It wasn’t the wind that separated the rich from the poor |

It wasn’t the wind that separated the rich from the poor

Marc Carlisle

As government officials bicker over who failed whom after Hurricane Katrina, Americans do what they can, in ways large and small, to help those in need. But as Americans react, first with horror and gruesome fascination, then sympathy and charity, many Americans also reacted to the disaster in a new way – with disgust and embarrassment.Typically, we can’t get enough of disaster. Even now, film of the airliners crashing into the World Trade Center commands our rapt attention. And certainly, the initial images after Katrina, of boats on roads and casinos in parks in Biloxi, Miss., kept us riveted.But the first film out of New Orleans had most Americans scrambling for the remote. Images of mothers, fathers, and children, screaming and crying shamelessly for help, left viewers discomforted. As one viewer put it, “They shouldn’t put those people on TV like that. It’s embarrassing.”Embarrassing? To whom? Embarrassing to the father whose child needs food, or water, or a diaper? Embarrassing to the elderly woman left to fend for herself, who needs medicine or dry clothes? No. It’s embarrassing to us, dry at home, embarrassing because the survivors are poor, who live day-to-day in the sort of poverty to which we don’t want to admit could still be possible in the richest nation on the planet.

Fifteen percent of us live below the poverty line, with even more close to it. The poverty line for a 65-year-old is $9,500 – try living on that for a year. The situation is acute in New Orleans, where nearly 25 percent of all households fall below the poverty line. In a city of roughly a half million, 10 emergency shelters, including the Super Dome, were set up to accommodate the 100,000 residents too poor to leave because they didn’t have a car, or couldn’t afford any other means out of the city, much less a place to stay even if they could get out.And once the hurricane passed, armed gangs took to the streets, looting stores seemingly at random (why steal Top Ramen, in a city with no power or water?), with total disregard for the civil authorities. Safe at home, many of us reacted with the same embarrassment we’d had to film of the desperate father or the bedraggled, elderly woman, embarrassment and disgust at the poor animals the flood waters had brought to the surface.Intuitively, Americans know that there is something amiss to a system where the richest three Americans control more wealth than the bottom 600 million people in the world. Three people richer than 600 million, the population of continents – it’s wrong, and we know it, but other than in times of disaster, we choose not to admit to the divide between rich and poor, between have and have not.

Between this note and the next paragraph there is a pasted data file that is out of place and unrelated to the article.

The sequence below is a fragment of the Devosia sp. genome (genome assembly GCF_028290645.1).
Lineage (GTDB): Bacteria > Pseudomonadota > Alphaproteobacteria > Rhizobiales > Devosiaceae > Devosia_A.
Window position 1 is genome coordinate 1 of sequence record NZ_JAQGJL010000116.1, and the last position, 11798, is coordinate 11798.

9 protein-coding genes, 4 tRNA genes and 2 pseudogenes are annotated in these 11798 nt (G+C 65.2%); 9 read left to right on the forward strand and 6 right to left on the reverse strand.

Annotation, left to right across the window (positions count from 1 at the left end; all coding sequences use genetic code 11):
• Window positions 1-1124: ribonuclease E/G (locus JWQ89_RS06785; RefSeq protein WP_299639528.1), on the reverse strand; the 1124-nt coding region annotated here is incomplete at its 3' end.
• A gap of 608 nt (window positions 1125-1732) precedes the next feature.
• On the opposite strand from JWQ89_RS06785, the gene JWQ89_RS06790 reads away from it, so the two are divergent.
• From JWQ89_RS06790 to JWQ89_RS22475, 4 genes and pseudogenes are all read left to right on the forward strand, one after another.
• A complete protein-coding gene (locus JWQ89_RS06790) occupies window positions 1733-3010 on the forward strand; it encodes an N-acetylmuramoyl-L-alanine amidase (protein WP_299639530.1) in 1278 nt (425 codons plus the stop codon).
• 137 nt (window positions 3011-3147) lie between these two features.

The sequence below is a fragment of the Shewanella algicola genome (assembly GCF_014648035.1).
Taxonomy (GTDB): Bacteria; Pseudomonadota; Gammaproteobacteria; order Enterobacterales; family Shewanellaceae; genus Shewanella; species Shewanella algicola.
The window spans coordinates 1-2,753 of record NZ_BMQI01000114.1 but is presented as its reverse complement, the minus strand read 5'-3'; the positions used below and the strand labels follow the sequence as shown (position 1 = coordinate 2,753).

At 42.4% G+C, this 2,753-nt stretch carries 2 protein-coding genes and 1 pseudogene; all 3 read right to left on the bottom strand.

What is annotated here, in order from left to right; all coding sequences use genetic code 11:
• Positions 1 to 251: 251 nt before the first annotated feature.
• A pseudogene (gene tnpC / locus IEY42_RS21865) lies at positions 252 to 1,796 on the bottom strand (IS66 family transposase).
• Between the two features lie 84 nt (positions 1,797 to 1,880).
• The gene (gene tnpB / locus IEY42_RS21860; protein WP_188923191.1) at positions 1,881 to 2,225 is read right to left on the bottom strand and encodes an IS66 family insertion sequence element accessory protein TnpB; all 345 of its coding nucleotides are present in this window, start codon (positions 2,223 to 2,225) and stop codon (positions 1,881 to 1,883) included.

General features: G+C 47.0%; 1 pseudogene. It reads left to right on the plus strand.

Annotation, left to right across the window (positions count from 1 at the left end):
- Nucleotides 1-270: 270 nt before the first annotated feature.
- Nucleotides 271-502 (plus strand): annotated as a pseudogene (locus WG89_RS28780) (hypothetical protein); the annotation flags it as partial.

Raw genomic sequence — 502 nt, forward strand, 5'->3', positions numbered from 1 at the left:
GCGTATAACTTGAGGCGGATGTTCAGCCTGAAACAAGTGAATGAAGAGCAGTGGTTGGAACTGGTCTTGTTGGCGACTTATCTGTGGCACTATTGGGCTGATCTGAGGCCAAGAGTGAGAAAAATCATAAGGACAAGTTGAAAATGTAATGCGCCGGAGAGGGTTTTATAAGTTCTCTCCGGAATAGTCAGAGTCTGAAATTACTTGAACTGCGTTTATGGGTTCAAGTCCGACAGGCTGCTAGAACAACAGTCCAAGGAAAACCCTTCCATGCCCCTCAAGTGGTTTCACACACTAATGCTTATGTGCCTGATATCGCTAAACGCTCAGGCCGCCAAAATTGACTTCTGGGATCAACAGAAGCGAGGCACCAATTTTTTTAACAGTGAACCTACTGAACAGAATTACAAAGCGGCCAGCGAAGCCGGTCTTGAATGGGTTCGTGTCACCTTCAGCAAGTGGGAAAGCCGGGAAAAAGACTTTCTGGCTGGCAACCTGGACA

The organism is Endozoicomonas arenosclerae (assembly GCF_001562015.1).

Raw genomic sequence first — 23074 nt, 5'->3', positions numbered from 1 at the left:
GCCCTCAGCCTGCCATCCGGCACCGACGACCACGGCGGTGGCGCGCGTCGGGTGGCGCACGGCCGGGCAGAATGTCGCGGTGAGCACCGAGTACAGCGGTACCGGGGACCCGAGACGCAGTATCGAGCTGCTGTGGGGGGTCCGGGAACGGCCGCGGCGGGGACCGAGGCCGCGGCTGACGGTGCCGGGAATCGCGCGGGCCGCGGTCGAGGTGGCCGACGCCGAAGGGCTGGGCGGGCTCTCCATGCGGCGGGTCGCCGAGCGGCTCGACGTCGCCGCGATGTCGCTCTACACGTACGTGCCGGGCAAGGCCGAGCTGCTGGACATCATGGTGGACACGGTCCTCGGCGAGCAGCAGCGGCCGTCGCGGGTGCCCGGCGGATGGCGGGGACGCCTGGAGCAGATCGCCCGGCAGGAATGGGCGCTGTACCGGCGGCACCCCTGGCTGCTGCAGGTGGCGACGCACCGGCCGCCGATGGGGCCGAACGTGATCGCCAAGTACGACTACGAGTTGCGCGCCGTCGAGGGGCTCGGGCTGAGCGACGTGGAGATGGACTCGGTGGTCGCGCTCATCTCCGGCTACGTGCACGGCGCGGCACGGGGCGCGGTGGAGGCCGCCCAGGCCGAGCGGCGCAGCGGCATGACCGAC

We know the poor of New Orleans won’t be all right at the end of the day. No insurance adjuster is going to make things better with a check, and there isn’t a bank account to help rebuild. They were poor, they are even poorer now, though that hardly seems possible, and they seem destined to remain poor, to the end of days.Earlier this week, the president assumed responsibility for the confusion that enveloped the government’s response to Katrina. Surely the government has a lot to answer for, since it was inevitable that New Orleans would be flooded if not by a hurricane then by the Mississippi River when it rose to reclaim the delta on which the city had been built. The government’s inability to prepare for this disaster also raises doubts about our preparedness for the next act of terrorism.And Katrina should bring the poor and poverty to center stage in America, at the same time as Americans extend a generous and charitable hand to disaster’s victims. There’s little chance, however, that the president’s assumption of responsibility includes tackling a system that increases the number of poor every day across America.

Stealing Top Ramen at gunpoint is the act of a desperate man who has no hope. And that is the one thing that no single American can give the poor of New Orleans. We can send all the clothes and blankets and toys we want, but individually, we can’t send hope for the future. But surely we can do more than be embarrassed, and change the channel.Shouldn’t we extend our collective compassion to those in need before they need it, and not just when disaster strikes?Marc Carlisle writes a Thursday column. He can be reached at

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